The amount of bending is likely too small to be the explanation for why the handle in the W-shaped design "settles" in the hand more than with the Y-shaped design. But it is interesting to mention nonetheless. From my analysis I concluded that the initial movement of the handle is what mainly contributes to the W-shaped design settling more in the hand than the Y-shaped design. In the Y-shaped design the top part of the handle initially moves back when pulling back on the rubber bands. In the W-shaped design the bottom part of the handle initially moves back when pulling back on the rubber bands. It is this difference in initial handle movement which is perhaps the likely reason why the W-shaped design settles more in the hand (and feels more comfortable) than the Y-shaped design.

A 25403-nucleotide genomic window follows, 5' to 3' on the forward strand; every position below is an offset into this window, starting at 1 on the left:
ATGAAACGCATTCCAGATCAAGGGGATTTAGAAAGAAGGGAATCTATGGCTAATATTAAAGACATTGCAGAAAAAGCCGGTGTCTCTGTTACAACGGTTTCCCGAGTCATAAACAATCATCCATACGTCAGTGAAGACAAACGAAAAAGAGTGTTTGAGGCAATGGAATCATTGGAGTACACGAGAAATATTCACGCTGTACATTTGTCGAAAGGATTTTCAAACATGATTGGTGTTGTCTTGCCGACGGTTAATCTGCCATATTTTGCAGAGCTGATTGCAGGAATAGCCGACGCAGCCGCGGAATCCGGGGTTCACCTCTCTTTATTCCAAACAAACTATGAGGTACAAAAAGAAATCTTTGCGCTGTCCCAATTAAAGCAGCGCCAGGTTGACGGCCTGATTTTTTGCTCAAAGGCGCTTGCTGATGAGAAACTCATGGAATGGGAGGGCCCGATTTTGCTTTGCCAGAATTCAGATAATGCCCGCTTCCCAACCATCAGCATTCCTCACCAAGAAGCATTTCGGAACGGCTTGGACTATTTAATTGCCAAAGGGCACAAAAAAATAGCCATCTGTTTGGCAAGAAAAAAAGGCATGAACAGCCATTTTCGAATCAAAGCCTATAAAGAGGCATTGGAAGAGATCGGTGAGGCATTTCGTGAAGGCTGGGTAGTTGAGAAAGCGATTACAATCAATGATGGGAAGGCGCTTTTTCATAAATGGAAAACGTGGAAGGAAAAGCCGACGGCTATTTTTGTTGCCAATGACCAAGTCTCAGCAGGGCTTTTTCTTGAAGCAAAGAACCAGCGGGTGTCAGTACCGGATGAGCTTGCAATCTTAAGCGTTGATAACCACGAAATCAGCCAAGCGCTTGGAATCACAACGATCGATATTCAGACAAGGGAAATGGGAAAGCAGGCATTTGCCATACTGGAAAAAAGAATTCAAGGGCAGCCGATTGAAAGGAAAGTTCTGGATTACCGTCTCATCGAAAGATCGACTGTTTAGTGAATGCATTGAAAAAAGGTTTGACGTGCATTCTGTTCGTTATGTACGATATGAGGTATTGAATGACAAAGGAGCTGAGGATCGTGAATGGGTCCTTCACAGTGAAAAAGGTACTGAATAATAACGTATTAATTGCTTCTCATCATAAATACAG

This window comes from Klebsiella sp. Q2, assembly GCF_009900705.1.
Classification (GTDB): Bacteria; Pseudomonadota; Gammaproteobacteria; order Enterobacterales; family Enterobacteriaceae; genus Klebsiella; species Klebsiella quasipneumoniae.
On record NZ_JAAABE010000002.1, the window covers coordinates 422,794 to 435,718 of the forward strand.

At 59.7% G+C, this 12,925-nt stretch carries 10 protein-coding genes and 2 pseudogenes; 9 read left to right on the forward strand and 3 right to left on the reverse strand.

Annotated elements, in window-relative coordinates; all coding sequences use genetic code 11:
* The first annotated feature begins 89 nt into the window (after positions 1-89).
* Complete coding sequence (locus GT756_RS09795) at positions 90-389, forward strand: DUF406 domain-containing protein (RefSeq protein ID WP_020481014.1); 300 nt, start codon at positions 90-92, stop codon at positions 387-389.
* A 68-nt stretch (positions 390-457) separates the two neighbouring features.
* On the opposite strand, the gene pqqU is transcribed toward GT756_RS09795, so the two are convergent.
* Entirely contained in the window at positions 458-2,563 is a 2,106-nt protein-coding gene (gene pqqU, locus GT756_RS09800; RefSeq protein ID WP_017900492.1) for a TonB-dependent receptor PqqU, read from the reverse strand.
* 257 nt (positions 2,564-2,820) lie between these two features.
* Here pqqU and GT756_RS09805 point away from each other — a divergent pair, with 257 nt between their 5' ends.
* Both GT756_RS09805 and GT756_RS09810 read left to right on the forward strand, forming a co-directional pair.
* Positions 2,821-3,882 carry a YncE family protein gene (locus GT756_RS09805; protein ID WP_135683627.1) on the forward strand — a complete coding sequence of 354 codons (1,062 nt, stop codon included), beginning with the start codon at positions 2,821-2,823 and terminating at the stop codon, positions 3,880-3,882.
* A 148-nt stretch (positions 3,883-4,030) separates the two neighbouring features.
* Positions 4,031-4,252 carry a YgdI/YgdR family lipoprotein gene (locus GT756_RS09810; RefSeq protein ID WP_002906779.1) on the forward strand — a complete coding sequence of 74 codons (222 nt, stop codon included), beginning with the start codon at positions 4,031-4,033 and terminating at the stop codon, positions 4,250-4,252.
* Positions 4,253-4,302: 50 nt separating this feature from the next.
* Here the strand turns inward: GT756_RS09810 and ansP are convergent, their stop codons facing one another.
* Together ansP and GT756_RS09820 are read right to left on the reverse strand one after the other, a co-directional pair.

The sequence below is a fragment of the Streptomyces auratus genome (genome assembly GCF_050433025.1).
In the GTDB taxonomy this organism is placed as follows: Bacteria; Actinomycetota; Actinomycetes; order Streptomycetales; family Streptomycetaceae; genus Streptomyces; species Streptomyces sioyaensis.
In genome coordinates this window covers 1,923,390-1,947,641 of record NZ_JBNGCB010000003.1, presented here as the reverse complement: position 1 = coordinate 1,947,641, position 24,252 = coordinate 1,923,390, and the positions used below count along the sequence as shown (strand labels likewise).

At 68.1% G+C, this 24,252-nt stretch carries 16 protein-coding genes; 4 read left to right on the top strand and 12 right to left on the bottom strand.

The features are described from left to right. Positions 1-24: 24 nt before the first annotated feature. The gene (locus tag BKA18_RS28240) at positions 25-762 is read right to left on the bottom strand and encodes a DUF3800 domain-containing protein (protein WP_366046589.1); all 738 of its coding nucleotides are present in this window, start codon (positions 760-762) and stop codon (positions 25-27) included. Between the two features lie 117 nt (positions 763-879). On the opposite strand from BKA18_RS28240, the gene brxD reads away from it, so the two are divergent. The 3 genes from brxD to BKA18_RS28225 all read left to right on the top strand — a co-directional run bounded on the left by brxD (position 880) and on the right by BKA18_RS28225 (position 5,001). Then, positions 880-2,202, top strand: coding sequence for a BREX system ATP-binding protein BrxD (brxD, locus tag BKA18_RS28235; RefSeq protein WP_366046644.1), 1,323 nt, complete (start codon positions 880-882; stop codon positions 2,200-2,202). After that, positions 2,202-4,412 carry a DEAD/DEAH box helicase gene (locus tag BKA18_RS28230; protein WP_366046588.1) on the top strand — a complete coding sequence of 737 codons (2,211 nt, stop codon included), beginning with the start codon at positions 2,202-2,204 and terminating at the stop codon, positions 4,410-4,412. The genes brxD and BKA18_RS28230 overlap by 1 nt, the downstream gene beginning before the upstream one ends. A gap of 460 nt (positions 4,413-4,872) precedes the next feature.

Lastly, the fork width (representing the distance between the two rubber bands at the connection points on the slingshot frame) does not affect how much energy is delivered to the projectile upon release. When it comes to energy considerations all that matters here is the amount of draw length and the draw force. You want to maximize both during the draw, which results in the maximum kinetic energy (and speed) of the projectile after release. A reasonable design criterion is to keep the fork width as small as possible while still allowing the projectile to easily pass between the forks when shot. This will allow for a compact and easy to carry design.